Home-grown juice: why the sunny, windy United States is so far behind calm, cloudy Germany in renewable electricity generation.

Author:Morris, Craig

Georg Schurer lives in a suburb of Freiburg, a 900-year-old city perched on the fringe of Germany's Black Forest. Herr Schurer's house, sturdy and comfortable, is fairly indistinguishable from the others surrounding it in the Vauban community. The three-story townhouse has large south-facing, triple-glazed windows, a small garden, a shed--and solar panelscovering the entire southern exposure of the roof.


While Freiburg is held to be the warmest city in Germany, the country is hardly famed for its sunniness. Yet the solar panels on Schturer's roof are not all that unusual, thanks to a German energy policy called "feed-in tariffs" (FITs). FITs have democratized energy policy, allowing both ordinary homeowners and corporations to invest directly in renewables. The United States also has policies to promote renewables, but they have largely favored utilities, shutting out the little guy. Though some German solar power plants, scattered from Saarbrucken to Saxony, are the size of football fields, the average solar installation in 2006 only had around 20 panels, each the size of a small tabletop. Clearly, Germany's leadership in solar energy stems not just from large utility plants but from the roofs of ordinary homeowners like Georg Schurer.

Other nations have taken notice. With rising energy prices and an increasingly precarious supply of oil, a diverse group of nations has turned to FITs to promote renewable energy. According to Miguel Mendonca, author of the book Feed-in Tariffs (2007), some 46 countries worldwide have implemented FITs. FITs are now the most commonly used mechanism for the promotion of renewables.

Even in the United States, FITs have gained a toehold, at least at the state level. The states of Washington and Wisconsin have established policies close to Germany's FIT in recent years, and other proposals are based explicitly on the German model, especially a bill introduced in Michigan last fall. A similar bill was presented to the Illinois and Minnesota legislatures in February. And renewables trend-setter California is also discussing how to implement FITs.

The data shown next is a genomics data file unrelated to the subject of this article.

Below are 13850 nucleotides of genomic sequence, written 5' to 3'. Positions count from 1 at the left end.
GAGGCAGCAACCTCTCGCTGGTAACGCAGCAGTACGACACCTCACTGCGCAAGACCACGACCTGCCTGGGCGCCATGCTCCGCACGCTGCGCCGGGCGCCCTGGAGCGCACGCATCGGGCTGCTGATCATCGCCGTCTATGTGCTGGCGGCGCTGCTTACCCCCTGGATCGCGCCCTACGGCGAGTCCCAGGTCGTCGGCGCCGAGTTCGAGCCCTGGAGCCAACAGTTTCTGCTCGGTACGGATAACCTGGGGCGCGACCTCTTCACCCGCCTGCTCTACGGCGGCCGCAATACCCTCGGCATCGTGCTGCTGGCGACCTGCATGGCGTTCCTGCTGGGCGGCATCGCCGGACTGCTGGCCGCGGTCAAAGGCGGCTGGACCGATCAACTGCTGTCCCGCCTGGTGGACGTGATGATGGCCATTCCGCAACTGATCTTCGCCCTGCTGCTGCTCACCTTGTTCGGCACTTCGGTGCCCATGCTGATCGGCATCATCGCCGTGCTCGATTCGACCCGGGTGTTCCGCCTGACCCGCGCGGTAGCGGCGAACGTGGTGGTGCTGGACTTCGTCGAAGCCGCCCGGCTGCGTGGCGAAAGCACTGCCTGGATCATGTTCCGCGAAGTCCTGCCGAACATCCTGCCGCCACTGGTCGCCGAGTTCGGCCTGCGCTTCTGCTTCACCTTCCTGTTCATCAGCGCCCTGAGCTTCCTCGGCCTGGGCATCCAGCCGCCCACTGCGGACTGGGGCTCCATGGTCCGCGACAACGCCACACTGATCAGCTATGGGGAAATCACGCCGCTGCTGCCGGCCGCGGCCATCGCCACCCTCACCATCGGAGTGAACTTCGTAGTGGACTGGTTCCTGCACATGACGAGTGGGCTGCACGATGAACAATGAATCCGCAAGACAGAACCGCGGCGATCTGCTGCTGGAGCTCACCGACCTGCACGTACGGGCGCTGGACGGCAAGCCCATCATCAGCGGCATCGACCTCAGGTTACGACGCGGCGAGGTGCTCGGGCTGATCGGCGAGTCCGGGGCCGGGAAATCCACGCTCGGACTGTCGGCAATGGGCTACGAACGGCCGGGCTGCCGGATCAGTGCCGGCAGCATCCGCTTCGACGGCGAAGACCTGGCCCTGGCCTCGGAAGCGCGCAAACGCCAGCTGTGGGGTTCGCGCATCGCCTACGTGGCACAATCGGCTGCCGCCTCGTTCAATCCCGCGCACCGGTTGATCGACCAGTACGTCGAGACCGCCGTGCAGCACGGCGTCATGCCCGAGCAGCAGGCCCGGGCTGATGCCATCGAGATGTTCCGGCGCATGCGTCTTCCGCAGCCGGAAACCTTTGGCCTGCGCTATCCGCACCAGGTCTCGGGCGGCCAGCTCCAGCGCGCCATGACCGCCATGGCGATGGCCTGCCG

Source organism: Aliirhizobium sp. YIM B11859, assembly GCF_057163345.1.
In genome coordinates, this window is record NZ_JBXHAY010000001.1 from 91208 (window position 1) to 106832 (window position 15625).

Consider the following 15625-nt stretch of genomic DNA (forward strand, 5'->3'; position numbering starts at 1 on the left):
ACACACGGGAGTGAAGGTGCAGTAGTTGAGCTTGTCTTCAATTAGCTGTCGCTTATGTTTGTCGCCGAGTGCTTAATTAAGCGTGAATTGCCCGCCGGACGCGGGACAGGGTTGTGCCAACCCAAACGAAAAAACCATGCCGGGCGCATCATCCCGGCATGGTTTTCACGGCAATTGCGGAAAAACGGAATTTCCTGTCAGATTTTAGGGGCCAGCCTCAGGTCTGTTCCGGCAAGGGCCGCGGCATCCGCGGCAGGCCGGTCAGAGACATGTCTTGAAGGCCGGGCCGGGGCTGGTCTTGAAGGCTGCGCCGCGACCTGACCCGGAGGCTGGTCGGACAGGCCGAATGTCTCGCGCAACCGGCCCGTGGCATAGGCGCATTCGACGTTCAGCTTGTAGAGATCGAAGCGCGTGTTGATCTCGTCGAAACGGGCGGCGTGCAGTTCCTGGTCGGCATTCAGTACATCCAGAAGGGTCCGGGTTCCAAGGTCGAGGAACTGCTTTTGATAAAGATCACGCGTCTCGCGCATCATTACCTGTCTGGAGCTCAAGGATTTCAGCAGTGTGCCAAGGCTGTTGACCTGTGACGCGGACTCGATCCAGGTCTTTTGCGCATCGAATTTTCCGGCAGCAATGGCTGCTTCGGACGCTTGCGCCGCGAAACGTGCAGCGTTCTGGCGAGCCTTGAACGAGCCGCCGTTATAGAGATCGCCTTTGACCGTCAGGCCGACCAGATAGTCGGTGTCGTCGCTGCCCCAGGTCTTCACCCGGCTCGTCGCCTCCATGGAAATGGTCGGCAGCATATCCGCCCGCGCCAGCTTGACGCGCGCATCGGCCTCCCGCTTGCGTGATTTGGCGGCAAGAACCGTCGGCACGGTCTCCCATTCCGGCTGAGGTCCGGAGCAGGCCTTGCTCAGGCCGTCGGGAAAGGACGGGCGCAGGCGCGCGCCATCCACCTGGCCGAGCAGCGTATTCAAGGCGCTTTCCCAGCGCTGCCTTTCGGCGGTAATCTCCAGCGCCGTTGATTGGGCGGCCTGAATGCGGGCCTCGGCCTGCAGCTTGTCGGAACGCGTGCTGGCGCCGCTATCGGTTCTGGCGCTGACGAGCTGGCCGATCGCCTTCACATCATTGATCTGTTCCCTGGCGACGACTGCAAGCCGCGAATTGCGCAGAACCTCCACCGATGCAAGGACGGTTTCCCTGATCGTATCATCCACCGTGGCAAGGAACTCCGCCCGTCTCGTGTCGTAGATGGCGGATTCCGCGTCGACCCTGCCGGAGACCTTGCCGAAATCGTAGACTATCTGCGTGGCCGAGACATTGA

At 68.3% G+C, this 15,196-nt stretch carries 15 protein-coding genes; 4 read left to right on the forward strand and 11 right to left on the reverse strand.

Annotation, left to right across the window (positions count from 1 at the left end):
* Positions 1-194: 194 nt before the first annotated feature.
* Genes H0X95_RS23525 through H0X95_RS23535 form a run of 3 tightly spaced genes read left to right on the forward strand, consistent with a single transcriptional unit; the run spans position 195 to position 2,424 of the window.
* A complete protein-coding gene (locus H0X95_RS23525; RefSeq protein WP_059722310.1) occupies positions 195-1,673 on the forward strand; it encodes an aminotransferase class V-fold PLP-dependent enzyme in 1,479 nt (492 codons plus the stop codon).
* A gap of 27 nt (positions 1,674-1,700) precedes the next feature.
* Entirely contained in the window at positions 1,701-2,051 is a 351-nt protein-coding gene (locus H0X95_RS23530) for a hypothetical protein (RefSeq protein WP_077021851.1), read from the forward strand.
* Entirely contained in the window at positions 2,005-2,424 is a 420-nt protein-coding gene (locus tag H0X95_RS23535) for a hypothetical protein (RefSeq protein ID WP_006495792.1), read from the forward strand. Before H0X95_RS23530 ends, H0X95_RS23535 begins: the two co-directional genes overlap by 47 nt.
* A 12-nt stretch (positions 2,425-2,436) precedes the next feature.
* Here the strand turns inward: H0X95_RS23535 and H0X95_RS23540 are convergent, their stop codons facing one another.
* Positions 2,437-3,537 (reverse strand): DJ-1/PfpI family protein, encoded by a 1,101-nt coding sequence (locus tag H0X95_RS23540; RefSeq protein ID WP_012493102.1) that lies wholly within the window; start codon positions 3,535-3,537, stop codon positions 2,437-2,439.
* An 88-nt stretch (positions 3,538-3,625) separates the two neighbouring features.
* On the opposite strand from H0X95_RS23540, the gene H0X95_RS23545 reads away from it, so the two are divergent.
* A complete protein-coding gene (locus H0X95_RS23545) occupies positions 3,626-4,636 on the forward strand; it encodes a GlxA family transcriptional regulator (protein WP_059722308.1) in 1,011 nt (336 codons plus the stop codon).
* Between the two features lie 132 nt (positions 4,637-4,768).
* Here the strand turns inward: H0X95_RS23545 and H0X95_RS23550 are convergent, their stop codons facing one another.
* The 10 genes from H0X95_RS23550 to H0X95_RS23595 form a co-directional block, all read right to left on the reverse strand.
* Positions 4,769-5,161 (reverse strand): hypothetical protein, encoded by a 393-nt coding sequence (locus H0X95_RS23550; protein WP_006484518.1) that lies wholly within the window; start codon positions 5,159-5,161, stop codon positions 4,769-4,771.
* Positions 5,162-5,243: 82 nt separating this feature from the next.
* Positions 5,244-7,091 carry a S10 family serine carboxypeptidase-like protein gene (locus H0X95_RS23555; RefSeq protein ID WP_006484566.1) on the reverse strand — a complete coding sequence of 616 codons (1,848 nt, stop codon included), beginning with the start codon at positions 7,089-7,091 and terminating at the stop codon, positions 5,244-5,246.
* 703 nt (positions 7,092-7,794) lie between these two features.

Can German FITs be made to fit America?

FITs and Starts

It would be ironic if they could not; feed-in tariffs are an American idea. In the wake of two oil crises in the 1970s, President Jimmy Carter called for conservation and alternative energy. California responded in 1983 by establishing standard offer contracts (SOCs), a forerunner of Germany's FITs.

SOCs required utilities to purchase power from qualifying independent generating facilities for 15 to 30 years, and at a fixed rate for the first 10 years of a facility's operation. The policy was a boon for the wind industry, giving it the necessary security to invest, and large forests of wind turbines soon covered the Tehachapi and Altamont Passes in California. Only a few years later, California was getting 1 percent of its electricity from wind turbines. A turning point had been reached.

Or so it seemed to Paul Gipe, who, as executive director of the Ontario Sustainable Energy Association, helped implement Canada's first FITs. Back in 1984, Gipe went to California to join the fledgling wind industry. He had already been working on wind turbines since the 1970s, when wind generator designs were decades old. Many farmers built their own makeshift rotors, either from specially made blades or even old oars and other unused boards, to charge car batteries. Such devices were important sources of electricity on remote farms back in the 1930s, when private utility companies said it was simply too expensive to expand the grid into sparsely populated areas.

Gipe, communications director in the 1970s for Zond Systems, envisioned turbine designs being quickly improved, with major advances coming from the United States. The next year, however, Zond was forced to lay off just about its entire staff, including Gipe. Many other wind firms suffered the same fate, as did other fledging industries such as solar thermal--the famous Solar One pilot project, though promising, did not spur a new industry. Instead, falling natural gas prices led to a boom in gas turbine construction.

The country's mood had changed, along with its attitude toward energy consumption. California let its SOCs expire as oil prices bottomed out. Gipe was left...

To continue reading